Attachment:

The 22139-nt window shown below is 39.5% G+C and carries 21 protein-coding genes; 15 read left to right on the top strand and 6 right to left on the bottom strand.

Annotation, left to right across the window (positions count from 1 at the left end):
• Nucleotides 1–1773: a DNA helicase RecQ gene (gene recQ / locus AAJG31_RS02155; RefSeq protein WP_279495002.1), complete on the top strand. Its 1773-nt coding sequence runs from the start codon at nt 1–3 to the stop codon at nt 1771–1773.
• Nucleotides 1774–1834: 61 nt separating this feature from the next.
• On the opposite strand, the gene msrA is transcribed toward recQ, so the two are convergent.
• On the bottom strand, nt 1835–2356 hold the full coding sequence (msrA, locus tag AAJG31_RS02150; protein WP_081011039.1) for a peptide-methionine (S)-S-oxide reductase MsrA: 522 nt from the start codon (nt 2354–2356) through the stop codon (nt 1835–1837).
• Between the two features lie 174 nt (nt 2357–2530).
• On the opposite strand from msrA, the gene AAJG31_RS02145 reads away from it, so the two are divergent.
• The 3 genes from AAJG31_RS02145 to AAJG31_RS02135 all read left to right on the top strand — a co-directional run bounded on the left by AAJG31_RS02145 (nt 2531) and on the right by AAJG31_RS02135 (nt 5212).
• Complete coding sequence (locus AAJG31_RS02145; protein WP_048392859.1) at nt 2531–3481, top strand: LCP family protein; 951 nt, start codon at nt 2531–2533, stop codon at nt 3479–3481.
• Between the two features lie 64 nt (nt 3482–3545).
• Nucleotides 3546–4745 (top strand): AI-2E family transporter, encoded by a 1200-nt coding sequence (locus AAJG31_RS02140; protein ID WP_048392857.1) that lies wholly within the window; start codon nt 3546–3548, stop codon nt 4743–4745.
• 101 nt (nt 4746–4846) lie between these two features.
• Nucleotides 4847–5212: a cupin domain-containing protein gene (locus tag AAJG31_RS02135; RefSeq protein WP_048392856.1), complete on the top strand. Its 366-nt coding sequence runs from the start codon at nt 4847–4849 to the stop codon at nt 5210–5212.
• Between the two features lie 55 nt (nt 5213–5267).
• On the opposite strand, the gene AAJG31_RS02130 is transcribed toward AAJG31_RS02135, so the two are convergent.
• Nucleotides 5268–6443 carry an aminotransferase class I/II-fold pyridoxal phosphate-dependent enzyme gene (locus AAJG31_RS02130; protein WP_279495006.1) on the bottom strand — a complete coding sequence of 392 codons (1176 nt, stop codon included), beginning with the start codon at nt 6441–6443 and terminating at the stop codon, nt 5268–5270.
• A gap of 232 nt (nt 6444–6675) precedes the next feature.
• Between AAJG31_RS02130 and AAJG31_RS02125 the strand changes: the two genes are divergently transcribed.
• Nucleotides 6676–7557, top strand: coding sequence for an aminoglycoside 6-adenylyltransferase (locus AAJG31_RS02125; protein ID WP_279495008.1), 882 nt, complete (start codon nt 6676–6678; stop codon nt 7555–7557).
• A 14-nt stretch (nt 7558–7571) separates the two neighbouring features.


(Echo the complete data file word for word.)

The 22139-nt window shown below is 39.5% G+C and carries 21 protein-coding genes; 15 read left to right on the top strand and 6 right to left on the bottom strand.

Annotation, left to right across the window (positions count from 1 at the left end):
• Nucleotides 1–1773: a DNA helicase RecQ gene (gene recQ / locus AAJG31_RS02155; RefSeq protein WP_279495002.1), complete on the top strand. Its 1773-nt coding sequence runs from the start codon at nt 1–3 to the stop codon at nt 1771–1773.
• Nucleotides 1774–1834: 61 nt separating this feature from the next.
• On the opposite strand, the gene msrA is transcribed toward recQ, so the two are convergent.
• On the bottom strand, nt 1835–2356 hold the full coding sequence (msrA, locus tag AAJG31_RS02150; protein WP_081011039.1) for a peptide-methionine (S)-S-oxide reductase MsrA: 522 nt from the start codon (nt 2354–2356) through the stop codon (nt 1835–1837).
• Between the two features lie 174 nt (nt 2357–2530).
• On the opposite strand from msrA, the gene AAJG31_RS02145 reads away from it, so the two are divergent.
• The 3 genes from AAJG31_RS02145 to AAJG31_RS02135 all read left to right on the top strand — a co-directional run bounded on the left by AAJG31_RS02145 (nt 2531) and on the right by AAJG31_RS02135 (nt 5212).
• Complete coding sequence (locus AAJG31_RS02145; protein WP_048392859.1) at nt 2531–3481, top strand: LCP family protein; 951 nt, start codon at nt 2531–2533, stop codon at nt 3479–3481.
• Between the two features lie 64 nt (nt 3482–3545).
• Nucleotides 3546–4745 (top strand): AI-2E family transporter, encoded by a 1200-nt coding sequence (locus AAJG31_RS02140; protein ID WP_048392857.1) that lies wholly within the window; start codon nt 3546–3548, stop codon nt 4743–4745.
• 101 nt (nt 4746–4846) lie between these two features.
• Nucleotides 4847–5212: a cupin domain-containing protein gene (locus tag AAJG31_RS02135; RefSeq protein WP_048392856.1), complete on the top strand. Its 366-nt coding sequence runs from the start codon at nt 4847–4849 to the stop codon at nt 5210–5212.
• Between the two features lie 55 nt (nt 5213–5267).
• On the opposite strand, the gene AAJG31_RS02130 is transcribed toward AAJG31_RS02135, so the two are convergent.
• Nucleotides 5268–6443 carry an aminotransferase class I/II-fold pyridoxal phosphate-dependent enzyme gene (locus AAJG31_RS02130; protein WP_279495006.1) on the bottom strand — a complete coding sequence of 392 codons (1176 nt, stop codon included), beginning with the start codon at nt 6441–6443 and terminating at the stop codon, nt 5268–5270.
• A gap of 232 nt (nt 6444–6675) precedes the next feature.
• Between AAJG31_RS02130 and AAJG31_RS02125 the strand changes: the two genes are divergently transcribed.
• Nucleotides 6676–7557, top strand: coding sequence for an aminoglycoside 6-adenylyltransferase (locus AAJG31_RS02125; protein ID WP_279495008.1), 882 nt, complete (start codon nt 6676–6678; stop codon nt 7555–7557).
• A 14-nt stretch (nt 7558–7571) separates the two neighbouring features.